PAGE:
Experiment 2.1. Evaluation of acute neurochemical changes in the mPFC of LAB and HAB mice evoked by systemic administration of amphetamine (1 mg/kg, i.p.; this dose is used in the next experiments) and methylphenidate (10 mg/kg) (microdialysis). Experiment 2.2. Evaluation of acute neurochemical changes in the striatum of LAB and HAB mice evoked by systemic administration of amphetamine and methylphenidate (microdialysis). Experiment 2.3. Examination of the locomotor activity dynamics within 60–120 min after systemic amphetamine and methylphenidate treatment (OF test).

Experiment 3.1. Comparison of haloperidol (1 mg/kg, i.p.) effects on the loss in the mean locomotor activity within 60 min after drug administration in LAB and HAB mice (OF test). Experiment 3.2. Examination of cataleptogenic activities of amphetamine and haloperidol in LAB mice (descent latency measurement at 60 min after drug administration). Experiment 3.3. Evaluation of acute neurochemical changes in the mPFC after haloperidol treatment in LAB and HAB mice (microdialysis).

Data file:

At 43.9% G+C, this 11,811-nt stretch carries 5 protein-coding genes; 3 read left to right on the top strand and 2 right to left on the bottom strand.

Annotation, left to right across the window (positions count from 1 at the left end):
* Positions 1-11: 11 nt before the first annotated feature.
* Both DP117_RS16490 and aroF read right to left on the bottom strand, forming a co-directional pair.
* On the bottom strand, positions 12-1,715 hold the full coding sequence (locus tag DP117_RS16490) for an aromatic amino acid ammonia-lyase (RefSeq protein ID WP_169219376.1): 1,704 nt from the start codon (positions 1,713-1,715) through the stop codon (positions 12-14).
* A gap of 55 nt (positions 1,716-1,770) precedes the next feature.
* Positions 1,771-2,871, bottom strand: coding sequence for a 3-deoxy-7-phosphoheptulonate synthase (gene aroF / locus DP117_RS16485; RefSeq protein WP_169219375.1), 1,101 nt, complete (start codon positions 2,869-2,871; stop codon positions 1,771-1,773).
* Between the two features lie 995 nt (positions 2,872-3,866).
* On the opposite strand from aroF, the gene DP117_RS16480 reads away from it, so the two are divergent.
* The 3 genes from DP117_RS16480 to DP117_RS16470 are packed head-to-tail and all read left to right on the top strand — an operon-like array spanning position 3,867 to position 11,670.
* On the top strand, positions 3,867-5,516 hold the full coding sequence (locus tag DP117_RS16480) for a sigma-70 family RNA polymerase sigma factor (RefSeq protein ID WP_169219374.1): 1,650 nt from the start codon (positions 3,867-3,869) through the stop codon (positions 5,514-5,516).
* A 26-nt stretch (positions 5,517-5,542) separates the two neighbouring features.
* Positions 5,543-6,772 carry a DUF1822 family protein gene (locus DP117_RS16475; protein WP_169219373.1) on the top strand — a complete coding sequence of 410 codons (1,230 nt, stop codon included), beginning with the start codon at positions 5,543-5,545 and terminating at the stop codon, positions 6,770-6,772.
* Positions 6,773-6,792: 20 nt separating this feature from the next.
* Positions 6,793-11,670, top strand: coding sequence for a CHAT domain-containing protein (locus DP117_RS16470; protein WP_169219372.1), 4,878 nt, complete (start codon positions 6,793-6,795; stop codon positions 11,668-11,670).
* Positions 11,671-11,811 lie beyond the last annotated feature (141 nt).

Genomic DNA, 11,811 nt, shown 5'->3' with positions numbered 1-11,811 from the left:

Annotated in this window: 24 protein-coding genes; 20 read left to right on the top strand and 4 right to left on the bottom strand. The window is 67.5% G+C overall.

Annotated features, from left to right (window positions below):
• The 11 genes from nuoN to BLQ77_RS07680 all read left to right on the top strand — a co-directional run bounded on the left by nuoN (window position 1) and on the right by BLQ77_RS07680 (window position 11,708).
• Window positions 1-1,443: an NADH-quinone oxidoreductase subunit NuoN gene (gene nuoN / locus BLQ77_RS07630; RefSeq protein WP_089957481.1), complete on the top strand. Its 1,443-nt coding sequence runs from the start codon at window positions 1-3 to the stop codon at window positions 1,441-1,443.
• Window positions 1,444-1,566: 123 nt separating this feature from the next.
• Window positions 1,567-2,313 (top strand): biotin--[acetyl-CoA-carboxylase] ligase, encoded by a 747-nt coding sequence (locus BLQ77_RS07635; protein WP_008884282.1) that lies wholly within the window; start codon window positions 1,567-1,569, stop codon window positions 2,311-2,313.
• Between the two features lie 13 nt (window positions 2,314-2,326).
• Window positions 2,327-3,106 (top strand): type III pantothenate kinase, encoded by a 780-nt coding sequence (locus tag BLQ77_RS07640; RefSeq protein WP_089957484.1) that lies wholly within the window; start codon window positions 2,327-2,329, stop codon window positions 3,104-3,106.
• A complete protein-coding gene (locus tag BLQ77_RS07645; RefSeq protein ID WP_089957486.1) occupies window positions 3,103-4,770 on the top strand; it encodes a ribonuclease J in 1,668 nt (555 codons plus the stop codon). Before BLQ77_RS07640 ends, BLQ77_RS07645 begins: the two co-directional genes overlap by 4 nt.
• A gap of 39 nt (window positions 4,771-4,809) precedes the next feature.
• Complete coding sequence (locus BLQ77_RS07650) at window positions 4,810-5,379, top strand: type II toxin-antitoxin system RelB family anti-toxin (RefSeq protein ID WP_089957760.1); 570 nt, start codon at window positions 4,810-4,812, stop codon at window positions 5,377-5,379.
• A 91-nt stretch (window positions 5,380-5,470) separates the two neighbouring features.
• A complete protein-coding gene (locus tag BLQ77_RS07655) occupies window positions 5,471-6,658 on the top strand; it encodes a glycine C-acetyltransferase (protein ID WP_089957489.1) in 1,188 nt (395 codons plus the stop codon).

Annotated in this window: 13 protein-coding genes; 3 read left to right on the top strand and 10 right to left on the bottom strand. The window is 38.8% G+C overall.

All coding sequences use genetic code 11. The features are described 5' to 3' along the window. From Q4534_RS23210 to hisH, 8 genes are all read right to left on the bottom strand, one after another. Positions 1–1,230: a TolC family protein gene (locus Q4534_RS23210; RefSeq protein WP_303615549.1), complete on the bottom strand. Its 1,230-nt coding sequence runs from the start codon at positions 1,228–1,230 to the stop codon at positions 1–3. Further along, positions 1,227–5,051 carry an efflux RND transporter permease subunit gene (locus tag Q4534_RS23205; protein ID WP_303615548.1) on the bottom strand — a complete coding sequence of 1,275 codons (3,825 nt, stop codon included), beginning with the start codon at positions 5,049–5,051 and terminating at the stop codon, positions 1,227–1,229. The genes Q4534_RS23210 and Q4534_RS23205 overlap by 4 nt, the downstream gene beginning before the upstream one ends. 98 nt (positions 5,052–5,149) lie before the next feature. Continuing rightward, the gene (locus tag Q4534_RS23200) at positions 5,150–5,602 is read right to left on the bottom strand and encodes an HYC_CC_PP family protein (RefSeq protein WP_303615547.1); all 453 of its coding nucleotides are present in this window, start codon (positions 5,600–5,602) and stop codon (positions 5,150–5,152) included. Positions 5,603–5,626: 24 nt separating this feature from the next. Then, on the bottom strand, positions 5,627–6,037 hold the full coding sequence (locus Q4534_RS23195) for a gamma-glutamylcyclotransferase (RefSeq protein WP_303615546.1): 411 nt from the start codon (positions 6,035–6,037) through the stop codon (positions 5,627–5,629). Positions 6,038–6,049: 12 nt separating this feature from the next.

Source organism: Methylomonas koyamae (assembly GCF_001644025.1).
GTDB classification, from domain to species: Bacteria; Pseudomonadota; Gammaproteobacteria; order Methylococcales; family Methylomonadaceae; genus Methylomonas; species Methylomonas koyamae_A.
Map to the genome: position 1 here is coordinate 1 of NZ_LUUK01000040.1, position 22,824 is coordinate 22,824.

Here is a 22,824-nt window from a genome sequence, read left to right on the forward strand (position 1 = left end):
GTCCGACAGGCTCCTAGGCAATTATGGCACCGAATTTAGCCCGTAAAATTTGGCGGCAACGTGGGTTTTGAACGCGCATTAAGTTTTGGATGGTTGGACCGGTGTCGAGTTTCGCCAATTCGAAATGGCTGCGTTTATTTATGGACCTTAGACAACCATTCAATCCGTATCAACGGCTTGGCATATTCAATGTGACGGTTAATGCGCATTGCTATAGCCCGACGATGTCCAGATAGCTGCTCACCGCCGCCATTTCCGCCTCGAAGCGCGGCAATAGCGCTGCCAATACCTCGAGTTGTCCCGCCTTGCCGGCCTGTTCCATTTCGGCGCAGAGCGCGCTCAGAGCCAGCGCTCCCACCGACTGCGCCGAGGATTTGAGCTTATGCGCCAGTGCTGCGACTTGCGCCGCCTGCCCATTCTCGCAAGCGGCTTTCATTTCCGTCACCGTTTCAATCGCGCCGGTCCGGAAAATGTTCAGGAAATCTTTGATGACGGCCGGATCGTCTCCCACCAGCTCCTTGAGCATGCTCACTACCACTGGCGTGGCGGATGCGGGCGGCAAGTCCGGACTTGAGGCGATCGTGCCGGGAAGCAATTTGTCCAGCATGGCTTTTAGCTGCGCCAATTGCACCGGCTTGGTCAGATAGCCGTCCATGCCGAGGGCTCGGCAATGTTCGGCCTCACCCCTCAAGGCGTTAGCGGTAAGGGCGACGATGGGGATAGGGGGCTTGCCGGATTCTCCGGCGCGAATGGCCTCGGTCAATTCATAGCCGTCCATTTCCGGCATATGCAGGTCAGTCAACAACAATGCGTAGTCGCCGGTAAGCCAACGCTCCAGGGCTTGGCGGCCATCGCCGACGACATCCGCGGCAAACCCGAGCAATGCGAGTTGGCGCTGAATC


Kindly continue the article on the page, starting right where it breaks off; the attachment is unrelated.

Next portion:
Experiment 4.1. Comparison of the locomotor activity within 60 min after GSK3β inhibitors (TDZD-8, 20 mg/kg and LiCl, 100 mg/kg, i.p; these doses are used in the next experiments) and amphetamine administration in LAB mice (OF test). Experiment 4.2. Comparison of TDZD-8, LiCl, and amphetamine effects on the loss or gain in the mean locomotor activity within 60 min after drug administration in LAB, NAB, and HAB mice (OF test).

Experiment 5. Comparison of the amphetamine, methylphenidate, LiCl, and TDZD-8 GSK3β inhibitory activity in vitro.

Experiment 6. Examination of systemic amphetamine administration effects on GSK3β phosphorylation levels observed at 60 min after drug i.p. injection in the mPFC and in the striatum of LAB, NAB, and HAB mice (Western blot).